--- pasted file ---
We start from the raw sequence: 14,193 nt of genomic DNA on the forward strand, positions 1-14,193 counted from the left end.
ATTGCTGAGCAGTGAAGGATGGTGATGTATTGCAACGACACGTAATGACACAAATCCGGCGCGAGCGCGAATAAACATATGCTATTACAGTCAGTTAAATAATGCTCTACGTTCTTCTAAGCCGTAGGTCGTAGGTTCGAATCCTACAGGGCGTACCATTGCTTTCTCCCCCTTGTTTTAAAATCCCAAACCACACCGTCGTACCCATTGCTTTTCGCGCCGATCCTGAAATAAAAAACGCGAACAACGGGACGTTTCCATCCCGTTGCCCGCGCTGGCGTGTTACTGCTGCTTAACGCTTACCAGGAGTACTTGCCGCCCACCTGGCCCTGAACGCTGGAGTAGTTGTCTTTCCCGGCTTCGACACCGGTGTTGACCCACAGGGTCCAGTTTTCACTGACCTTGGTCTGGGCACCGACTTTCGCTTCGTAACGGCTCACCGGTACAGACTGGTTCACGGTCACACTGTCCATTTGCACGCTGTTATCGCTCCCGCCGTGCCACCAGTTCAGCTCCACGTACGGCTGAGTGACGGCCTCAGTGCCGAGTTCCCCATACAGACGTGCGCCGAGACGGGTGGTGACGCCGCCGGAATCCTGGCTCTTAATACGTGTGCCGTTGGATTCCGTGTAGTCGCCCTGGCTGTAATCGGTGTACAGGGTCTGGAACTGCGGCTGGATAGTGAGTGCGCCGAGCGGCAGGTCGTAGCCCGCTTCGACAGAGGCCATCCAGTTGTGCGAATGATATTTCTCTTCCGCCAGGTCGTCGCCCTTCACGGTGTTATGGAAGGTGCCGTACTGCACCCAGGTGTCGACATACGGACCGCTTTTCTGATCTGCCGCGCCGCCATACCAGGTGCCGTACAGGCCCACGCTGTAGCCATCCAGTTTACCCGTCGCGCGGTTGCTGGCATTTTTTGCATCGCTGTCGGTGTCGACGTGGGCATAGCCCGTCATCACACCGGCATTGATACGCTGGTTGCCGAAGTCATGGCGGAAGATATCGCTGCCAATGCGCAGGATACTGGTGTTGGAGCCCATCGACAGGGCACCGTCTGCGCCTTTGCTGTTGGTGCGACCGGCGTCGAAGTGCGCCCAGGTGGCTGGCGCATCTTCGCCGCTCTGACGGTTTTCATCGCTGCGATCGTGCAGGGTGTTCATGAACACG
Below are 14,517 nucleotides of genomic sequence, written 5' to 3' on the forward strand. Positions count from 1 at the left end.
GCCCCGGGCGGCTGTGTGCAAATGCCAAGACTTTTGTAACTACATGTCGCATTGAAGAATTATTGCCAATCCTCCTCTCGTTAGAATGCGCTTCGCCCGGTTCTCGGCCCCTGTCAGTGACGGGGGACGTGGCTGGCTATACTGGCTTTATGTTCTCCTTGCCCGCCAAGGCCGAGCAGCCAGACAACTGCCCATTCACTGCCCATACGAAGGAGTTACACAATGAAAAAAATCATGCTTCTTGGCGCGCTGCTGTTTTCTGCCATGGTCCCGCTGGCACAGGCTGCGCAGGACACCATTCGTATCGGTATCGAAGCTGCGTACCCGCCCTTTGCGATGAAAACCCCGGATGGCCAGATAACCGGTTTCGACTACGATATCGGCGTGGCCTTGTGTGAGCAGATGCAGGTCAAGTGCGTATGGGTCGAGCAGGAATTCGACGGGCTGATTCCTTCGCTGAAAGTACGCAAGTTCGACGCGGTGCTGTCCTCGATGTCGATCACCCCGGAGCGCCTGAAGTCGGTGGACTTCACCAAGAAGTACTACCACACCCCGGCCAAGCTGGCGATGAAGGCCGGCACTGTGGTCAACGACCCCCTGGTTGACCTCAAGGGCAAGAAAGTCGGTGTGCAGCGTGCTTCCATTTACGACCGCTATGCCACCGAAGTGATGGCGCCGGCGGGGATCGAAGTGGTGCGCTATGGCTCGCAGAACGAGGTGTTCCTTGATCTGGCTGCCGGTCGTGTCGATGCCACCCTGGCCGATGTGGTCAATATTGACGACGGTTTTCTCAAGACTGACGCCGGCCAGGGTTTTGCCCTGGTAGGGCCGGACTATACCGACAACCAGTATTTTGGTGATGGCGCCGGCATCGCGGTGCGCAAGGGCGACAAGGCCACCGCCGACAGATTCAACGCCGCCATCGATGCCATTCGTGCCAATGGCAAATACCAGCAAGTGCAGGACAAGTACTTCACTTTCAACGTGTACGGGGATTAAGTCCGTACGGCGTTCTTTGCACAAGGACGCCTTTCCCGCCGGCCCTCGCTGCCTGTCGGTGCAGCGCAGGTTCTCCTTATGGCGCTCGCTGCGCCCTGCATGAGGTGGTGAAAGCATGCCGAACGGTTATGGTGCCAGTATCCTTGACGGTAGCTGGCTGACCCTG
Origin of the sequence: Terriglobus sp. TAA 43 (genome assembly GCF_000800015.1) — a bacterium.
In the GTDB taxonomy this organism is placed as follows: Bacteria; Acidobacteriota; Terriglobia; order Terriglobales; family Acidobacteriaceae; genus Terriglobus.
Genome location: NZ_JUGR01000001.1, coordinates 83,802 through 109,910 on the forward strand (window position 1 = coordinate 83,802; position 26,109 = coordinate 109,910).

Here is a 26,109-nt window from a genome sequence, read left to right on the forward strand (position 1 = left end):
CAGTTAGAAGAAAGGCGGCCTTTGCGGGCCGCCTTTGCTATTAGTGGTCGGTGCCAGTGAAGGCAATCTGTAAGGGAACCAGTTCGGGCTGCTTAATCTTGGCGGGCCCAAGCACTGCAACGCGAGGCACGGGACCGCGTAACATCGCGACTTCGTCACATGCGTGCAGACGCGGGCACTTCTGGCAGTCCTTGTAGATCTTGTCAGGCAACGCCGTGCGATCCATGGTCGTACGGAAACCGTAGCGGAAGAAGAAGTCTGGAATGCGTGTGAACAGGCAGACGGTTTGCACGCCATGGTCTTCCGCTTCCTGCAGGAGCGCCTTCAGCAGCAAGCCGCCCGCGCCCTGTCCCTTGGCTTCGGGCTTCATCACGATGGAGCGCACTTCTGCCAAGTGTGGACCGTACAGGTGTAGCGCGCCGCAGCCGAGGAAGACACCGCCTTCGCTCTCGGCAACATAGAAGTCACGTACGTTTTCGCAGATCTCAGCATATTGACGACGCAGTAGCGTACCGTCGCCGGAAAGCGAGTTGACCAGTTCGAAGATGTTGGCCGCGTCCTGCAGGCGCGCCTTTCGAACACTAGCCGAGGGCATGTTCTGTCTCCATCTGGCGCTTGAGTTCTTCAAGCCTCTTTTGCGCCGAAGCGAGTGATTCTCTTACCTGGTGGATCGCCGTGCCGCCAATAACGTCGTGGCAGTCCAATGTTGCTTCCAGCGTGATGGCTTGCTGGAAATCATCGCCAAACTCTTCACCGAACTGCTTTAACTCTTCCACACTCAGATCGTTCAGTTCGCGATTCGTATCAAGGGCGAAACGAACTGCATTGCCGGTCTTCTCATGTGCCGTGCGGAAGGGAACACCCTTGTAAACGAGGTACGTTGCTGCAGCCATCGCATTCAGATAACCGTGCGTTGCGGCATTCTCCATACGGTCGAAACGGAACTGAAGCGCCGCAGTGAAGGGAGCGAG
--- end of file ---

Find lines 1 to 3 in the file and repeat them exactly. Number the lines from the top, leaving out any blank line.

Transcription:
We start from the raw sequence: 14,193 nt of genomic DNA on the forward strand, positions 1-14,193 counted from the left end.
ATTGCTGAGCAGTGAAGGATGGTGATGTATTGCAACGACACGTAATGACACAAATCCGGCGCGAGCGCGAATAAACATATGCTATTACAGTCAGTTAAATAATGCTCTACGTTCTTCTAAGCCGTAGGTCGTAGGTTCGAATCCTACAGGGCGTACCATTGCTTTCTCCCCCTTGTTTTAAAATCCCAAACCACACCGTCGTACCCATTGCTTTTCGCGCCGATCCTGAAATAAAAAACGCGAACAACGGGACGTTTCCATCCCGTTGCCCGCGCTGGCGTGTTACTGCTGCTTAACGCTTACCAGGAGTACTTGCCGCCCACCTGGCCCTGAACGCTGGAGTAGTTGTCTTTCCCGGCTTCGACACCGGTGTTGACCCACAGGGTCCAGTTTTCACTGACCTTGGTCTGGGCACCGACTTTCGCTTCGTAACGGCTCACCGGTACAGACTGGTTCACGGTCACACTGTCCATTTGCACGCTGTTATCGCTCCCGCCGTGCCACCAGTTCAGCTCCACGTACGGCTGAGTGACGGCCTCAGTGCCGAGTTCCCCATACAGACGTGCGCCGAGACGGGTGGTGACGCCGCCGGAATCCTGGCTCTTAATACGTGTGCCGTTGGATTCCGTGTAGTCGCCCTGGCTGTAATCGGTGTACAGGGTCTGGAACTGCGGCTGGATAGTGAGTGCGCCGAGCGGCAGGTCGTAGCCCGCTTCGACAGAGGCCATCCAGTTGTGCGAATGATATTTCTCTTCCGCCAGGTCGTCGCCCTTCACGGTGTTATGGAAGGTGCCGTACTGCACCCAGGTGTCGACATACGGACCGCTTTTCTGATCTGCCGCGCCGCCATACCAGGTGCCGTACAGGCCCACGCTGTAGCCATCCAGTTTACCCGTCGCGCGGTTGCTGGCATTTTTTGCATCGCTGTCGGTGTCGACGTGGGCATAGCCCGTCATCACACCGGCATTGATACGCTGGTTGCCGAAGTCATGGCGGAAGATATCGCTGCCAATGCGCAGGATACTGGTGTTGGAGCCCATCGACAGGGCACCGTCTGCGCCTTTGCTGTTGGTGCGACCGGCGTCGAAGTGCGCCCAGGTGGCTGGCGCATCTTCGCCGCTCTGACGGTTTTCATCGCTGCGATCGTGCAGGGTGTTCATGAACACG
Below are 14,517 nucleotides of genomic sequence, written 5' to 3' on the forward strand. Positions count from 1 at the left end.